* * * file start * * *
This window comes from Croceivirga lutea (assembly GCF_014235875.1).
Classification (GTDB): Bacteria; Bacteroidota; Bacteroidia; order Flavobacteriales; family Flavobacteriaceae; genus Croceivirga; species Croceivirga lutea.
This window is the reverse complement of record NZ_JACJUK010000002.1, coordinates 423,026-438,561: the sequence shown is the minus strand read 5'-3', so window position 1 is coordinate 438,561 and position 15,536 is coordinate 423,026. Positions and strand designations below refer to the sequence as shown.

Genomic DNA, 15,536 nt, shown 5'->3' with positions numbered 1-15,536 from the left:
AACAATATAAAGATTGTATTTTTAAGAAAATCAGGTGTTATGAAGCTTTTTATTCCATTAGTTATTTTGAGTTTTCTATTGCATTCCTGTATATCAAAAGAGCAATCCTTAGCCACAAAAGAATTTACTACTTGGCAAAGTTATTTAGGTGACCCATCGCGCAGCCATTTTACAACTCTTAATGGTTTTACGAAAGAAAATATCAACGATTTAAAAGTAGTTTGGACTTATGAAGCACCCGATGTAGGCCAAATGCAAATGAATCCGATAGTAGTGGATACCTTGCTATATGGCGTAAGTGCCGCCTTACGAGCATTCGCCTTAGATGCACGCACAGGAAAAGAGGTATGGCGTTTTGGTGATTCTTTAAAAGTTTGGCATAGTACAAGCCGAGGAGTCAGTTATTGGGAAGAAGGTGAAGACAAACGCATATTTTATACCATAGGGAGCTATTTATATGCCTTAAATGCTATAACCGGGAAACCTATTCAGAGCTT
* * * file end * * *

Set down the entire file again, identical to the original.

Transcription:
This window comes from Croceivirga lutea (assembly GCF_014235875.1).
Classification (GTDB): Bacteria; Bacteroidota; Bacteroidia; order Flavobacteriales; family Flavobacteriaceae; genus Croceivirga; species Croceivirga lutea.
This window is the reverse complement of record NZ_JACJUK010000002.1, coordinates 423,026-438,561: the sequence shown is the minus strand read 5'-3', so window position 1 is coordinate 438,561 and position 15,536 is coordinate 423,026. Positions and strand designations below refer to the sequence as shown.

Genomic DNA, 15,536 nt, shown 5'->3' with positions numbered 1-15,536 from the left:
AACAATATAAAGATTGTATTTTTAAGAAAATCAGGTGTTATGAAGCTTTTTATTCCATTAGTTATTTTGAGTTTTCTATTGCATTCCTGTATATCAAAAGAGCAATCCTTAGCCACAAAAGAATTTACTACTTGGCAAAGTTATTTAGGTGACCCATCGCGCAGCCATTTTACAACTCTTAATGGTTTTACGAAAGAAAATATCAACGATTTAAAAGTAGTTTGGACTTATGAAGCACCCGATGTAGGCCAAATGCAAATGAATCCGATAGTAGTGGATACCTTGCTATATGGCGTAAGTGCCGCCTTACGAGCATTCGCCTTAGATGCACGCACAGGAAAAGAGGTATGGCGTTTTGGTGATTCTTTAAAAGTTTGGCATAGTACAAGCCGAGGAGTCAGTTATTGGGAAGAAGGTGAAGACAAACGCATATTTTATACCATAGGGAGCTATTTATATGCCTTAAATGCTATAACCGGGAAACCTATTCAGAGCTT